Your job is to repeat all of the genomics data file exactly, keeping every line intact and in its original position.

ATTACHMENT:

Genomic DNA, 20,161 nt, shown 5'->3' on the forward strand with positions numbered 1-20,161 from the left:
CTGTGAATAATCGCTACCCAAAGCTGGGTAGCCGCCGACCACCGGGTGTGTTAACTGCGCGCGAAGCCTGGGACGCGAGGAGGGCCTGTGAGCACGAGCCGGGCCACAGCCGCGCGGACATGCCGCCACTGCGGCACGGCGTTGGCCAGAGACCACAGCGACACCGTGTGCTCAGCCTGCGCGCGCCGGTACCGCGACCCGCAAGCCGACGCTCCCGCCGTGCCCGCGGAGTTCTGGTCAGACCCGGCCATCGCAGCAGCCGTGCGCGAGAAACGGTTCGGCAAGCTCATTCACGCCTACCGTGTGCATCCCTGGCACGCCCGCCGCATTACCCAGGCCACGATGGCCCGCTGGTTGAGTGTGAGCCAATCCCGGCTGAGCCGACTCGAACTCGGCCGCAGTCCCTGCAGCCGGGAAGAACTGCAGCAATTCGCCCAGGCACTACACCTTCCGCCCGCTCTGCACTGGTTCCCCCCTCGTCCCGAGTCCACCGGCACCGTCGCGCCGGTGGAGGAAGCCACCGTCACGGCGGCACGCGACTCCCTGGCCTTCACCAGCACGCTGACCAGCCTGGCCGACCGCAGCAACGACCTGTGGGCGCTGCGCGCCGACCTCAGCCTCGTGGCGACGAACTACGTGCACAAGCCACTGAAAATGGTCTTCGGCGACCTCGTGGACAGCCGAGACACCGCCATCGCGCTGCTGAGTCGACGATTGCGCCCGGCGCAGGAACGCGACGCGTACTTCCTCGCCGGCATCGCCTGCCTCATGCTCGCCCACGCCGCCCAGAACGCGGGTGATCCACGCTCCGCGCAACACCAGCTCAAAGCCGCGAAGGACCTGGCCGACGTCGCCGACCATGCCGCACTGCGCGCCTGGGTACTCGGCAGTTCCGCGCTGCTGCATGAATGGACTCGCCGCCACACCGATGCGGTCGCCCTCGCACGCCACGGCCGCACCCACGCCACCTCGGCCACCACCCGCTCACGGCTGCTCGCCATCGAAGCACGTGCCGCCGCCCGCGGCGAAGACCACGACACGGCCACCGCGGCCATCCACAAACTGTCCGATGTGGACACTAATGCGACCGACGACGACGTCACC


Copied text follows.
Genomic DNA, 20,161 nt, shown 5'->3' on the forward strand with positions numbered 1-20,161 from the left:
CTGTGAATAATCGCTACCCAAAGCTGGGTAGCCGCCGACCACCGGGTGTGTTAACTGCGCGCGAAGCCTGGGACGCGAGGAGGGCCTGTGAGCACGAGCCGGGCCACAGCCGCGCGGACATGCCGCCACTGCGGCACGGCGTTGGCCAGAGACCACAGCGACACCGTGTGCTCAGCCTGCGCGCGCCGGTACCGCGACCCGCAAGCCGACGCTCCCGCCGTGCCCGCGGAGTTCTGGTCAGACCCGGCCATCGCAGCAGCCGTGCGCGAGAAACGGTTCGGCAAGCTCATTCACGCCTACCGTGTGCATCCCTGGCACGCCCGCCGCATTACCCAGGCCACGATGGCCCGCTGGTTGAGTGTGAGCCAATCCCGGCTGAGCCGACTCGAACTCGGCCGCAGTCCCTGCAGCCGGGAAGAACTGCAGCAATTCGCCCAGGCACTACACCTTCCGCCCGCTCTGCACTGGTTCCCCCCTCGTCCCGAGTCCACCGGCACCGTCGCGCCGGTGGAGGAAGCCACCGTCACGGCGGCACGCGACTCCCTGGCCTTCACCAGCACGCTGACCAGCCTGGCCGACCGCAGCAACGACCTGTGGGCGCTGCGCGCCGACCTCAGCCTCGTGGCGACGAACTACGTGCACAAGCCACTGAAAATGGTCTTCGGCGACCTCGTGGACAGCCGAGACACCGCCATCGCGCTGCTGAGTCGACGATTGCGCCCGGCGCAGGAACGCGACGCGTACTTCCTCGCCGGCATCGCCTGCCTCATGCTCGCCCACGCCGCCCAGAACGCGGGTGATCCACGCTCCGCGCAACACCAGCTCAAAGCCGCGAAGGACCTGGCCGACGTCGCCGACCATGCCGCACTGCGCGCCTGGGTACTCGGCAGTTCCGCGCTGCTGCATGAATGGACTCGCCGCCACACCGATGCGGTCGCCCTCGCACGCCACGGCCGCACCCACGCCACCTCGGCCACCACCCGCTCACGGCTGCTCGCCATCGAAGCACGTGCCGCCGCCCGCGGCGAAGACCACGACACGGCCACCGCGGCCATCCACAAACTGTCCGATGTGGACACTAATGCGACCGACGACGACGTCACC